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Helping Teens Who Self-Harm

Mona is a veteran writer, columnist for Enrich Magazine, and a life coach. She holds webinars and seminars on writing and personal growth.

helping-teens-who-self-harm

What reward does a person get from self-harming?

One can know a lot about different mental disorders, and even see the logic behind their illogical behavior. Cutting, however, is another story. You know that self-harm by cutting happens, but what psychological reward does one get by inflicting so much pain on oneself?


I looked for studies in the Philippines about self-harm but only came across one essay written by a former self-harmer. There were no studies focused exclusively on cutting in the Philippines, however, cutting is mentioned in a study about suicide in the Philippines, where it was ranked as the 9th cause of death by suicide.


I also heard, many years ago, about a suicide that was committed in a private high school, committed by someone who was a cutter. A psychiatrist was called upon to address students about self-harm and suicide.

Self harm and suicide

helping-teens-who-self-harm

The payoff from cutting

What is the payoff from cutting? The study, Does rejection hurt? An FMRI study of social exclusion by Naomi Eisenberger, Lieberman, and Williams, (featured in the journal, Science), noted that emotional pain is processed in the brain’s right ventral prefrontal cortex, and the anterior cingulate cortex (ACC). These same parts of the brain are activated when physical pain is being processed.


According to Psychiatrist Gayani DeSilva, M.D., cutting releases endorphins, which are our body’s feel-good hormones. Others talk about a feeling of respite and ecstasy. However, Psychologist Stephen Lewis, University of Guelph, Ontario, says the temporary relief is deceptive, and escape through cutting may eventually lead to suicide, the final escape.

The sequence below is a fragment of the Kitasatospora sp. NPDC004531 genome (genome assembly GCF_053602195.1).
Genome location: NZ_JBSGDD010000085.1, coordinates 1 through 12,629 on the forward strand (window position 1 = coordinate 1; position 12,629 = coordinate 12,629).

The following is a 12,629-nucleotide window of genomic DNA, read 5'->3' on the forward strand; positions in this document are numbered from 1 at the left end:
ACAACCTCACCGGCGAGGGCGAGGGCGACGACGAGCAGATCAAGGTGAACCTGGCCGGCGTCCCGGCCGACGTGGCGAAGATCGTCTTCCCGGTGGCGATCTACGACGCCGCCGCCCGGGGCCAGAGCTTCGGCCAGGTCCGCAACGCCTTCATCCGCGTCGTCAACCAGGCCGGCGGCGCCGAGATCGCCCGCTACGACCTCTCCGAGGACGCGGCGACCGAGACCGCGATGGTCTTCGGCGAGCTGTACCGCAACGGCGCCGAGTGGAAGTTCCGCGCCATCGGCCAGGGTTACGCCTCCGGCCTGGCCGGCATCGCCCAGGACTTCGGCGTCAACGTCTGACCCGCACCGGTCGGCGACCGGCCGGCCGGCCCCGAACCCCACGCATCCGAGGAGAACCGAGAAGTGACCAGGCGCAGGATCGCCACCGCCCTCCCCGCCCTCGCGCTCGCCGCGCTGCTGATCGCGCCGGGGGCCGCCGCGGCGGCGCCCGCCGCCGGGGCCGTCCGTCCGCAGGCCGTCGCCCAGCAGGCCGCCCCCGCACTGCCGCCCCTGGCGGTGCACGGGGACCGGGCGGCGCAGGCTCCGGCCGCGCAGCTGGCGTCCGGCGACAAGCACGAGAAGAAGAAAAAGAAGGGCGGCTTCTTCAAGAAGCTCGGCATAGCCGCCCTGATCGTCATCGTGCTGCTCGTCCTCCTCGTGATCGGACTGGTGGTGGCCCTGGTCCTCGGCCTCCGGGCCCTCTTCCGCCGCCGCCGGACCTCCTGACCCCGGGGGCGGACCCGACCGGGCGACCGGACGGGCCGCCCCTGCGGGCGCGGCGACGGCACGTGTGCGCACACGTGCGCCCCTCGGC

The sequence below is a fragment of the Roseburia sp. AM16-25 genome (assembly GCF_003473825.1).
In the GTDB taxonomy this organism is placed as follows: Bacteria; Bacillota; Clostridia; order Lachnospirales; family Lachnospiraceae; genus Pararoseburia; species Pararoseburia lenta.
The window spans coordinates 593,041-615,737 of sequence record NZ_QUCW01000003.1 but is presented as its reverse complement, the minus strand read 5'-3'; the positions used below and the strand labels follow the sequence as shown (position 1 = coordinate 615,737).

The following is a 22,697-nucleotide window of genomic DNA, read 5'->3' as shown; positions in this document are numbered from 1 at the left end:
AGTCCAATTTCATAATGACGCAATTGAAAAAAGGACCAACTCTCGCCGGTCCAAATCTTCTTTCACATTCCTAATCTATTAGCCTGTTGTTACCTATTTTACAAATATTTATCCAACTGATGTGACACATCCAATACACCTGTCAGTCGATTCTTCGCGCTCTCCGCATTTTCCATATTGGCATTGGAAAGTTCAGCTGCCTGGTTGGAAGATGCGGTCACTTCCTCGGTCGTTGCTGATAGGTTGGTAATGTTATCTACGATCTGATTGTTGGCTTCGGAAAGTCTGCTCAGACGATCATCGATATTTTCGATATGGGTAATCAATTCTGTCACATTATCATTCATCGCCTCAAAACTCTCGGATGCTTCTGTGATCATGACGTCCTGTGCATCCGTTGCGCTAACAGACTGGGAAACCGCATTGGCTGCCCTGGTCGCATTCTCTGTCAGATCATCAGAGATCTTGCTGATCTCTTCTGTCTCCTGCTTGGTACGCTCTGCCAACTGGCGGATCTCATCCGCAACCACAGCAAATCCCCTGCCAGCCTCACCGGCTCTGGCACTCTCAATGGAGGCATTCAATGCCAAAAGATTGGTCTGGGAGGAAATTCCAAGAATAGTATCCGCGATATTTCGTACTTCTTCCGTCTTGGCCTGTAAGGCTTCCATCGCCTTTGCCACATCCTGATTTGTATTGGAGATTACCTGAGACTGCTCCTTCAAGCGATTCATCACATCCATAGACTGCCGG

However, not everyone’s cutting experience is the same. In some cases, the pain at its peak enables the person to forget about their emotional pain and focus on the physical pain instead.


Others say they experience a sense of personal control. They can control how deep or how shallow the cut will be, how many times they will cut, and where they will cut themselves.


Still others had traumatic experiences as children of childhood abuse. This makes them feel uncomfortable with their bodies. Because they always feel worthless and disgusting, they cut in order to punish themselves. One cutter said that the pain enabled them to wake up and face another day. It helped them to stay sane, and to fight for their life.

One must, and can get out of the loop

helping-teens-who-self-harm

False freedom

Although cutters felt the above-mentioned benefits, they all agreed that the good feeling was only temporary, and the painful thoughts and emotions that made them cut in the first place would simply come back again. This led to an addiction to cutting, as some cutters tended to equate cutting with the emotional high that followed, disregarding the pain of the cut and the shame that followed the temporary respite.


The secret scars

There is a lifetime consequence to cutting, namely, the scars that are left behind. Sometimes the scars are bigger than the original cut. To hide them, the person wears long sleeves and long pants, even on the hottest summer day.


For a frequent self-harmer, the scars are a great burden. One cutter described the texture of their skin as “resembling leather”. Another compared their body to something from a horror movie.

Genetic correlations of anorexia with psychiatric and metabolic traits.

helping-teens-who-self-harm

Self harm and anorexia nervosa